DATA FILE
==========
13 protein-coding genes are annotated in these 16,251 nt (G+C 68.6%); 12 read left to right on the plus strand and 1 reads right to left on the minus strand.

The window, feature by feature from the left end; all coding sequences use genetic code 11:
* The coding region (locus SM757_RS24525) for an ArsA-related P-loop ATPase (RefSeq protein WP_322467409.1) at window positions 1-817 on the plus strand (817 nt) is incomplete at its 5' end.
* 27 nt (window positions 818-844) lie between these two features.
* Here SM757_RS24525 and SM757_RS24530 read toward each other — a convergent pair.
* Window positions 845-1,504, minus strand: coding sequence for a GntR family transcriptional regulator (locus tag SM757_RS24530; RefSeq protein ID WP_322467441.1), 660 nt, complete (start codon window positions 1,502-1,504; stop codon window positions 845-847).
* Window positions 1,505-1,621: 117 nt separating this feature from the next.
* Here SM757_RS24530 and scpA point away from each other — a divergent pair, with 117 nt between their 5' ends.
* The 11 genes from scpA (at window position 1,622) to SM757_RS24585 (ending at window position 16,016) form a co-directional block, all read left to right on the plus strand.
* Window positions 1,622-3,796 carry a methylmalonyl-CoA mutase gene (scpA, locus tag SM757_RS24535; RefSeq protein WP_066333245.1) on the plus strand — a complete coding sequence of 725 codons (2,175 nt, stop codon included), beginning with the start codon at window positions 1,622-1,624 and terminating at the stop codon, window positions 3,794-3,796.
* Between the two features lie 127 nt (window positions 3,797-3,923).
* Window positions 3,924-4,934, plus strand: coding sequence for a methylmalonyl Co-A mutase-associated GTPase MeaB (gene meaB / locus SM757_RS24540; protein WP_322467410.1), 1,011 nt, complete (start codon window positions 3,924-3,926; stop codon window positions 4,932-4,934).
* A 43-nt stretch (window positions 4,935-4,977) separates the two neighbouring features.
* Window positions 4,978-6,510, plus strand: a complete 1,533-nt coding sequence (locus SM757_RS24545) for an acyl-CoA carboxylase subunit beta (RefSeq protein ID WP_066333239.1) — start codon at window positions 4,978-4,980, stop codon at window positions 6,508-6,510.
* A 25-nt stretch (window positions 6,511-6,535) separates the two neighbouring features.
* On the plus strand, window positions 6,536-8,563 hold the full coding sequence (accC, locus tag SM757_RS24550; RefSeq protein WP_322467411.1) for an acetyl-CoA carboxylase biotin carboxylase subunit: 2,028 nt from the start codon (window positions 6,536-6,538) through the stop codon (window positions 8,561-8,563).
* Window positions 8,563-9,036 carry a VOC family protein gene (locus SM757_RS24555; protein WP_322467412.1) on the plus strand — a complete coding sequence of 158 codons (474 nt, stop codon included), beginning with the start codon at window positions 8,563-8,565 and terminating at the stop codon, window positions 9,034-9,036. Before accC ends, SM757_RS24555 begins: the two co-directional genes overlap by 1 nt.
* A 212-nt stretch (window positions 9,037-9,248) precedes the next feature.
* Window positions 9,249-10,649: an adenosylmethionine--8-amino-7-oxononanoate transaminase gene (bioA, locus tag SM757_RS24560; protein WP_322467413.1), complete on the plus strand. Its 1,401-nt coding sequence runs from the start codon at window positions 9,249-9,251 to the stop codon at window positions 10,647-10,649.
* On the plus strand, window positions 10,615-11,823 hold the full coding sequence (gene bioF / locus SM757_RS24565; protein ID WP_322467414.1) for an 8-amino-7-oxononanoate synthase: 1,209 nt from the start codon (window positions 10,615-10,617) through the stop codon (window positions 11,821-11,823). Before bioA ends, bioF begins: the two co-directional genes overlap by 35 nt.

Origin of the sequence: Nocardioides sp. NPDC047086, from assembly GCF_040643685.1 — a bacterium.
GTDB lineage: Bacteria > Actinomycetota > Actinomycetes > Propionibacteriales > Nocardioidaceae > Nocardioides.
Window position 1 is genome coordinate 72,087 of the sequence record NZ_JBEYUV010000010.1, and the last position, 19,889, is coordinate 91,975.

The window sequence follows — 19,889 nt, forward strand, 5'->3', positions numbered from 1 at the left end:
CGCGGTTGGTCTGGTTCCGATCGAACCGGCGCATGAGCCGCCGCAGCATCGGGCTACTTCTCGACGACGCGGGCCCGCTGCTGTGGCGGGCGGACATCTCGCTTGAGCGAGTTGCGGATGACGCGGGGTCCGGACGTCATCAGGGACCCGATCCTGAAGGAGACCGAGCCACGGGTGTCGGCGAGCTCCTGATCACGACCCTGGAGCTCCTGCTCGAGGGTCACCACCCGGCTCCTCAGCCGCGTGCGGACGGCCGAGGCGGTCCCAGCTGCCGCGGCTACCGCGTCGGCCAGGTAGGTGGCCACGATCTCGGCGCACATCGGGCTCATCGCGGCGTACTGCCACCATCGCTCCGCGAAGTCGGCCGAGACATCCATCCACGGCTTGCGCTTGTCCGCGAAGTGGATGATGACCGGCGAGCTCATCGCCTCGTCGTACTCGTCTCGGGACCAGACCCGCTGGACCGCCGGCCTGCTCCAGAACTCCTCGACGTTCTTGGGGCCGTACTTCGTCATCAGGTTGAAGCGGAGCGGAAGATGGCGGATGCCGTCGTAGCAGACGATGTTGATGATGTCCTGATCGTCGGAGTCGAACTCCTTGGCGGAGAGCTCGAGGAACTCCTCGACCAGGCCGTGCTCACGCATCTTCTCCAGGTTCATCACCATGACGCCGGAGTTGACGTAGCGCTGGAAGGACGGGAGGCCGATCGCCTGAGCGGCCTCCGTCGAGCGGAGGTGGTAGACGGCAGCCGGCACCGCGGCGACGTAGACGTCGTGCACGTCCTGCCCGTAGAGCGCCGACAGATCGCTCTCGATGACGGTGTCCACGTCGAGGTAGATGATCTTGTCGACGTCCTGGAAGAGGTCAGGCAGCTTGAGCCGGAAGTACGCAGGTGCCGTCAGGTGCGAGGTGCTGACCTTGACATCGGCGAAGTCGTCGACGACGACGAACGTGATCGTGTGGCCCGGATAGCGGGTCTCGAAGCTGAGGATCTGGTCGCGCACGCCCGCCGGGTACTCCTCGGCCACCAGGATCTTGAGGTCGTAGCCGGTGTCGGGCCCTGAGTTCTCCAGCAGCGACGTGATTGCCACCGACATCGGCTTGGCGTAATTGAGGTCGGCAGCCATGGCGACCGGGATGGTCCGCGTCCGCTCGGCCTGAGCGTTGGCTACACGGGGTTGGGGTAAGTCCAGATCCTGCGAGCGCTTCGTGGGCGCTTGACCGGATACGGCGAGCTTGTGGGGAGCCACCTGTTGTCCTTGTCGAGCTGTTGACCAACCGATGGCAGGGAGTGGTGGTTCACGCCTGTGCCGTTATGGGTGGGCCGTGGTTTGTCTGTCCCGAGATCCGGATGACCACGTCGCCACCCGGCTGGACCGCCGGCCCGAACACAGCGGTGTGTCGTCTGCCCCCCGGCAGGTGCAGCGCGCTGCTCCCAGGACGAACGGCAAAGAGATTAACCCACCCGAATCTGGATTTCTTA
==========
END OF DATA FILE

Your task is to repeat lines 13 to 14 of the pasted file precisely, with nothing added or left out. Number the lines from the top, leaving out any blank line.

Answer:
* A 43-nt stretch (window positions 4,935-4,977) separates the two neighbouring features.
* Window positions 4,978-6,510, plus strand: a complete 1,533-nt coding sequence (locus SM757_RS24545) for an acyl-CoA carboxylase subunit beta (RefSeq protein ID WP_066333239.1) — start codon at window positions 4,978-4,980, stop codon at window positions 6,508-6,510.